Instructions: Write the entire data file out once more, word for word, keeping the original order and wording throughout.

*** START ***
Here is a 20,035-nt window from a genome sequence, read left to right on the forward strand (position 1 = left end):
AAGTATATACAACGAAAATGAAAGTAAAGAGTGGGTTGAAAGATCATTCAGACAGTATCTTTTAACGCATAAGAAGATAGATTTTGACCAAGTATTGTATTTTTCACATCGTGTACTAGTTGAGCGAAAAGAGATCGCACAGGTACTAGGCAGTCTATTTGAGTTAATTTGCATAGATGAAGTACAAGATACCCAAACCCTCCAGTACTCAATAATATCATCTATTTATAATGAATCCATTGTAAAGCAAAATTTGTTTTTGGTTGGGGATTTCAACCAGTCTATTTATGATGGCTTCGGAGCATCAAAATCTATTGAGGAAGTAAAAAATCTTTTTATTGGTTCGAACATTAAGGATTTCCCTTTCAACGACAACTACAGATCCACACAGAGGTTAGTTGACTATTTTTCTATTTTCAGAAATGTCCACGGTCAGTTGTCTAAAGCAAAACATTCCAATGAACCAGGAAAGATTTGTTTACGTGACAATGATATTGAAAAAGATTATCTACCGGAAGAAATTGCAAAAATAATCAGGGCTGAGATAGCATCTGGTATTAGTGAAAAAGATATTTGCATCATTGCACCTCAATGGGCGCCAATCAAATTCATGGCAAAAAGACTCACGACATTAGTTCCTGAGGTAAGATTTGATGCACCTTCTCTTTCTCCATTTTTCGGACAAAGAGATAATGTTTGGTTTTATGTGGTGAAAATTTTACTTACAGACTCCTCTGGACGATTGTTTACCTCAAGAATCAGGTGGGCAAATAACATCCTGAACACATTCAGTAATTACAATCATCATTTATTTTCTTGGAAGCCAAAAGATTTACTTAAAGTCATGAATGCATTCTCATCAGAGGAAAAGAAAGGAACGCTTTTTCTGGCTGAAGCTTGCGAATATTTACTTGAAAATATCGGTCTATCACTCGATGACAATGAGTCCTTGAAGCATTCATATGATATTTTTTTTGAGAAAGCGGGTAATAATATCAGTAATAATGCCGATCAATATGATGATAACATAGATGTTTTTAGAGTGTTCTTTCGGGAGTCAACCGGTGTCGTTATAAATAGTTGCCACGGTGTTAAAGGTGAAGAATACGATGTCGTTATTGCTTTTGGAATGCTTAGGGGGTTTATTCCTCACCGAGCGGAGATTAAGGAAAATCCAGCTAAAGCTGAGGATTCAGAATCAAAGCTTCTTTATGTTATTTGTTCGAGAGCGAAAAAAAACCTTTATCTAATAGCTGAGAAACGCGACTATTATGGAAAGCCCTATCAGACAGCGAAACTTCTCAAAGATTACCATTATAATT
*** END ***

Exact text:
Here is a 20,035-nt window from a genome sequence, read left to right on the forward strand (position 1 = left end):
AAGTATATACAACGAAAATGAAAGTAAAGAGTGGGTTGAAAGATCATTCAGACAGTATCTTTTAACGCATAAGAAGATAGATTTTGACCAAGTATTGTATTTTTCACATCGTGTACTAGTTGAGCGAAAAGAGATCGCACAGGTACTAGGCAGTCTATTTGAGTTAATTTGCATAGATGAAGTACAAGATACCCAAACCCTCCAGTACTCAATAATATCATCTATTTATAATGAATCCATTGTAAAGCAAAATTTGTTTTTGGTTGGGGATTTCAACCAGTCTATTTATGATGGCTTCGGAGCATCAAAATCTATTGAGGAAGTAAAAAATCTTTTTATTGGTTCGAACATTAAGGATTTCCCTTTCAACGACAACTACAGATCCACACAGAGGTTAGTTGACTATTTTTCTATTTTCAGAAATGTCCACGGTCAGTTGTCTAAAGCAAAACATTCCAATGAACCAGGAAAGATTTGTTTACGTGACAATGATATTGAAAAAGATTATCTACCGGAAGAAATTGCAAAAATAATCAGGGCTGAGATAGCATCTGGTATTAGTGAAAAAGATATTTGCATCATTGCACCTCAATGGGCGCCAATCAAATTCATGGCAAAAAGACTCACGACATTAGTTCCTGAGGTAAGATTTGATGCACCTTCTCTTTCTCCATTTTTCGGACAAAGAGATAATGTTTGGTTTTATGTGGTGAAAATTTTACTTACAGACTCCTCTGGACGATTGTTTACCTCAAGAATCAGGTGGGCAAATAACATCCTGAACACATTCAGTAATTACAATCATCATTTATTTTCTTGGAAGCCAAAAGATTTACTTAAAGTCATGAATGCATTCTCATCAGAGGAAAAGAAAGGAACGCTTTTTCTGGCTGAAGCTTGCGAATATTTACTTGAAAATATCGGTCTATCACTCGATGACAATGAGTCCTTGAAGCATTCATATGATATTTTTTTTGAGAAAGCGGGTAATAATATCAGTAATAATGCCGATCAATATGATGATAACATAGATGTTTTTAGAGTGTTCTTTCGGGAGTCAACCGGTGTCGTTATAAATAGTTGCCACGGTGTTAAAGGTGAAGAATACGATGTCGTTATTGCTTTTGGAATGCTTAGGGGGTTTATTCCTCACCGAGCGGAGATTAAGGAAAATCCAGCTAAAGCTGAGGATTCAGAATCAAAGCTTCTTTATGTTATTTGTTCGAGAGCGAAAAAAAACCTTTATCTAATAGCTGAGAAACGCGACTATTATGGAAAGCCCTATCAGACAGCGAAACTTCTCAAAGATTACCATTATAATT